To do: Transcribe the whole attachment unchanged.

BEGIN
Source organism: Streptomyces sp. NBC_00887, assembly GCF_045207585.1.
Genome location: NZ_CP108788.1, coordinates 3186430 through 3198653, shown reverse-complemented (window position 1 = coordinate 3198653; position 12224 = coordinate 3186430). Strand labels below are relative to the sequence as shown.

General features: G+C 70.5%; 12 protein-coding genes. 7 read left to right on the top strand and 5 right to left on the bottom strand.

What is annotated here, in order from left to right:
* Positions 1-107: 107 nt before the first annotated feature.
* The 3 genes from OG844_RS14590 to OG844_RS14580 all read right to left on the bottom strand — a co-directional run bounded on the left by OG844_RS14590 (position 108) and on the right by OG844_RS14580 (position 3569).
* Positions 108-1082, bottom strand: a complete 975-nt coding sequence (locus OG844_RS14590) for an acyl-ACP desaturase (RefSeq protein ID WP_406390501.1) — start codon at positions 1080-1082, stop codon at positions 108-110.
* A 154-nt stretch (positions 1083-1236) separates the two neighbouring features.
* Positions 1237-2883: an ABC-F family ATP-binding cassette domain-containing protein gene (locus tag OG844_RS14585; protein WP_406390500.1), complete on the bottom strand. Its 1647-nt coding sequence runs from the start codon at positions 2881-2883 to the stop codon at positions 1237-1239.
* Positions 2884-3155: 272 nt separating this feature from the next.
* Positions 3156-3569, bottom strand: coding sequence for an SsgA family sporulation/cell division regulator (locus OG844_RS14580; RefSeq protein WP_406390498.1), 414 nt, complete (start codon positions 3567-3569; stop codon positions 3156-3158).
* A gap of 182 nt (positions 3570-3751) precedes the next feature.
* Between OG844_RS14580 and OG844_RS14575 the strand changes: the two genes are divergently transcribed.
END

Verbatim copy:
Source organism: Streptomyces sp. NBC_00887, assembly GCF_045207585.1.
Genome location: NZ_CP108788.1, coordinates 3186430 through 3198653, shown reverse-complemented (window position 1 = coordinate 3198653; position 12224 = coordinate 3186430). Strand labels below are relative to the sequence as shown.

General features: G+C 70.5%; 12 protein-coding genes. 7 read left to right on the top strand and 5 right to left on the bottom strand.

What is annotated here, in order from left to right:
* Positions 1-107: 107 nt before the first annotated feature.
* The 3 genes from OG844_RS14590 to OG844_RS14580 all read right to left on the bottom strand — a co-directional run bounded on the left by OG844_RS14590 (position 108) and on the right by OG844_RS14580 (position 3569).
* Positions 108-1082, bottom strand: a complete 975-nt coding sequence (locus OG844_RS14590) for an acyl-ACP desaturase (RefSeq protein ID WP_406390501.1) — start codon at positions 1080-1082, stop codon at positions 108-110.
* A 154-nt stretch (positions 1083-1236) separates the two neighbouring features.
* Positions 1237-2883: an ABC-F family ATP-binding cassette domain-containing protein gene (locus tag OG844_RS14585; protein WP_406390500.1), complete on the bottom strand. Its 1647-nt coding sequence runs from the start codon at positions 2881-2883 to the stop codon at positions 1237-1239.
* Positions 2884-3155: 272 nt separating this feature from the next.
* Positions 3156-3569, bottom strand: coding sequence for an SsgA family sporulation/cell division regulator (locus OG844_RS14580; RefSeq protein WP_406390498.1), 414 nt, complete (start codon positions 3567-3569; stop codon positions 3156-3158).
* A gap of 182 nt (positions 3570-3751) precedes the next feature.
* Between OG844_RS14580 and OG844_RS14575 the strand changes: the two genes are divergently transcribed.